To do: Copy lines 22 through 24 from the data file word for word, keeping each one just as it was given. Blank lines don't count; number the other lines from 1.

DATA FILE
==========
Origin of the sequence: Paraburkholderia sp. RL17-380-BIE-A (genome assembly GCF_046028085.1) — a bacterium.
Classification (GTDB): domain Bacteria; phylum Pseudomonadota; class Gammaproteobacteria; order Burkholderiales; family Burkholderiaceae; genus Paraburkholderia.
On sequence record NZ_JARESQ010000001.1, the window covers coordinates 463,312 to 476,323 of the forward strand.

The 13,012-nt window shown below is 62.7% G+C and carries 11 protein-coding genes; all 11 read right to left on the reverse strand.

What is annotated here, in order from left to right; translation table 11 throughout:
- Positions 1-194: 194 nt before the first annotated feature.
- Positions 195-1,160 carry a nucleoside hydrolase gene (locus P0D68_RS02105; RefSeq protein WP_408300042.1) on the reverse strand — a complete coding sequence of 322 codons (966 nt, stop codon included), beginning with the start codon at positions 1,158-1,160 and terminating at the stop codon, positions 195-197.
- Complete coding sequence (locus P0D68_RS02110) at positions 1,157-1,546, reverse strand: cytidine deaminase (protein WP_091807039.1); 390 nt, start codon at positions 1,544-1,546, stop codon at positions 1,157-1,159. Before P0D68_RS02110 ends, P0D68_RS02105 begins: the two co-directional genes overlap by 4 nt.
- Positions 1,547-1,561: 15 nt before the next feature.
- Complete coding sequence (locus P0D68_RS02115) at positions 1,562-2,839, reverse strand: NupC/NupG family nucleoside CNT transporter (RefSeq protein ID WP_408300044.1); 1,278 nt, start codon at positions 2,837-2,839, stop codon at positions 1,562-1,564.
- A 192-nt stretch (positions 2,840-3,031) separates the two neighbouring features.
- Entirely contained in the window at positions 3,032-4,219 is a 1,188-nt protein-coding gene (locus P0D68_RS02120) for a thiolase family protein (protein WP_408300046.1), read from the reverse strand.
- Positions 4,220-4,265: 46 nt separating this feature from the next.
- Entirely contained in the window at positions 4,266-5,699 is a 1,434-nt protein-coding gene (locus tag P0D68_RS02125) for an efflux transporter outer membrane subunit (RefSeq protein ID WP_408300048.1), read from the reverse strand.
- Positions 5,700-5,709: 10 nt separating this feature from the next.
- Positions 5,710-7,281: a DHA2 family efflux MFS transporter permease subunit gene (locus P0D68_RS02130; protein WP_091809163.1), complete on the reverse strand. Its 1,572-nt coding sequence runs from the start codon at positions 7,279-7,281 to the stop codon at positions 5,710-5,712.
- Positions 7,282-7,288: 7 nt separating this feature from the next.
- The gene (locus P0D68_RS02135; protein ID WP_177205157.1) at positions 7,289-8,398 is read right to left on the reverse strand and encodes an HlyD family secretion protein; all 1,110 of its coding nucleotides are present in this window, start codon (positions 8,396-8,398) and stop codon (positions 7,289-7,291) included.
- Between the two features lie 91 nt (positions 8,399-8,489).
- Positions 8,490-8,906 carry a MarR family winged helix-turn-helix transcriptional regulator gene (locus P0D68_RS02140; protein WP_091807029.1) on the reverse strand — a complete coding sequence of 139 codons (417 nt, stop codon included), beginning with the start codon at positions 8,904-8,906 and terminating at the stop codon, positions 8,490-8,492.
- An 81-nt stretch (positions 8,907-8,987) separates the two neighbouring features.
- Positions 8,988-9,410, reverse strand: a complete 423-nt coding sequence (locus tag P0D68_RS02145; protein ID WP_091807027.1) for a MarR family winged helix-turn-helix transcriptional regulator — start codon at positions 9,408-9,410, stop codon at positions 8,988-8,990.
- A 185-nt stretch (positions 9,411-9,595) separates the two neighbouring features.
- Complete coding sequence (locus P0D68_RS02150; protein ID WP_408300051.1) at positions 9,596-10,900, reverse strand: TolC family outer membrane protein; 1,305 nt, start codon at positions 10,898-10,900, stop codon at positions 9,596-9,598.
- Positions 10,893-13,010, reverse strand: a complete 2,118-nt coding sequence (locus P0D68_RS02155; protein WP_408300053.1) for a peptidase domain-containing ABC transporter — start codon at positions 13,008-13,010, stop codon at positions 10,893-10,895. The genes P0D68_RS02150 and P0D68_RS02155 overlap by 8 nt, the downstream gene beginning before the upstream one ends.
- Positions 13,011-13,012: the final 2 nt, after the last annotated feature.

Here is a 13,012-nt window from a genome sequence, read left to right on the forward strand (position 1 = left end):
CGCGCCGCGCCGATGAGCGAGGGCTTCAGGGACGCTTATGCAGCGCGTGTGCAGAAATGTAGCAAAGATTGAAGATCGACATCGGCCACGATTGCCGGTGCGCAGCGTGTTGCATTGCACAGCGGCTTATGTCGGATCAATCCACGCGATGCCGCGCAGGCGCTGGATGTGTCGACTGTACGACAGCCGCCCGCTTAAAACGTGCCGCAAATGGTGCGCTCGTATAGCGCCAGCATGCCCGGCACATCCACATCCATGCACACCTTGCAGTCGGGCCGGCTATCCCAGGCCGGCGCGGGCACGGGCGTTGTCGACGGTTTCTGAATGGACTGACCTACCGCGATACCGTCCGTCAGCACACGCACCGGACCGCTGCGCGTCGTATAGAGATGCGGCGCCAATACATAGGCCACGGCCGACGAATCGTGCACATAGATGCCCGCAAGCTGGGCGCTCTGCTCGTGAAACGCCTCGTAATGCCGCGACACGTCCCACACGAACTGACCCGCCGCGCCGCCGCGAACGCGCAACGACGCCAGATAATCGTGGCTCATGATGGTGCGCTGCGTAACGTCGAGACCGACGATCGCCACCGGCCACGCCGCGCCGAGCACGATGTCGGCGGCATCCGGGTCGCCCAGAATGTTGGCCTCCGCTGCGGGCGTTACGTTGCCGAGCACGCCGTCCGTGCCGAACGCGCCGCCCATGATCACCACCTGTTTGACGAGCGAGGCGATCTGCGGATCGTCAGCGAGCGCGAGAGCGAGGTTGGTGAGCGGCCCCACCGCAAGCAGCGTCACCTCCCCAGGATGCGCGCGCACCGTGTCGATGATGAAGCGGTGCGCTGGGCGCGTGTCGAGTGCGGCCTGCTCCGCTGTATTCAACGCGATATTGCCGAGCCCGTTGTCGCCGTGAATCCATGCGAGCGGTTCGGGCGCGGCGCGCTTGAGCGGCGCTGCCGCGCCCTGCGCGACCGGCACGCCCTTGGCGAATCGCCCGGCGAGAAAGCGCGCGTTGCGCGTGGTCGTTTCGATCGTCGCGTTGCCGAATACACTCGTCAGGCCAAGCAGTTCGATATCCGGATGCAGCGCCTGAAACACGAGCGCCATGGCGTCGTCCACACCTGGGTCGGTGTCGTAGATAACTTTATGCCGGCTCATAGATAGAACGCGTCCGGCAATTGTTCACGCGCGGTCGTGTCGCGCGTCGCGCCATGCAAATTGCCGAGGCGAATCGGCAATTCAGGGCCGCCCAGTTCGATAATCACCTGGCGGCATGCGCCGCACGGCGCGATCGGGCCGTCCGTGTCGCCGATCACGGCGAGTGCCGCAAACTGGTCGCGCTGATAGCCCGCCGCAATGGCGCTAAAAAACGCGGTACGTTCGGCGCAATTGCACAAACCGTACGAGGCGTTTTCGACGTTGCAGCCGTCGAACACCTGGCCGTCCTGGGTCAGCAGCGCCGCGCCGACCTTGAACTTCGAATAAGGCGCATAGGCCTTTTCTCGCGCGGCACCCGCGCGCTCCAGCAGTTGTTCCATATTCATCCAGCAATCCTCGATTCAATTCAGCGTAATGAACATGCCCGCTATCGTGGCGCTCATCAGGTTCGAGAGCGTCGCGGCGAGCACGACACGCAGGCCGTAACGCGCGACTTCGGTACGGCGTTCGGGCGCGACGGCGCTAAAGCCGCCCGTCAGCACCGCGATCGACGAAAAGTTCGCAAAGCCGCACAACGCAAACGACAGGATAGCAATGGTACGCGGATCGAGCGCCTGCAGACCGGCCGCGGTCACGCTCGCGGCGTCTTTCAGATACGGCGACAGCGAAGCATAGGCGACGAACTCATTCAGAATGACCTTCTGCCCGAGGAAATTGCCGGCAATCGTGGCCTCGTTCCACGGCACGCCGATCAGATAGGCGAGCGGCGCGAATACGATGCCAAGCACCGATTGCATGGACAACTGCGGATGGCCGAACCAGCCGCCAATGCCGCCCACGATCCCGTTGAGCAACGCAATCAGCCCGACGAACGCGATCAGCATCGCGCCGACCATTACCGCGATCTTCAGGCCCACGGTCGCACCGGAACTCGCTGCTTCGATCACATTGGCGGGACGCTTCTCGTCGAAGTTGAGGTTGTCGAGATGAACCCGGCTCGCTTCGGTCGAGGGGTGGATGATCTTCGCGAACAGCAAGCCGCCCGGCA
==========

- Positions 8,988-9,410, reverse strand: a complete 423-nt coding sequence (locus tag P0D68_RS02145; protein ID WP_091807027.1) for a MarR family winged helix-turn-helix transcriptional regulator — start codon at positions 9,408-9,410, stop codon at positions 8,988-8,990.
- A 185-nt stretch (positions 9,411-9,595) separates the two neighbouring features.
- Complete coding sequence (locus P0D68_RS02150; protein ID WP_408300051.1) at positions 9,596-10,900, reverse strand: TolC family outer membrane protein; 1,305 nt, start codon at positions 10,898-10,900, stop codon at positions 9,596-9,598.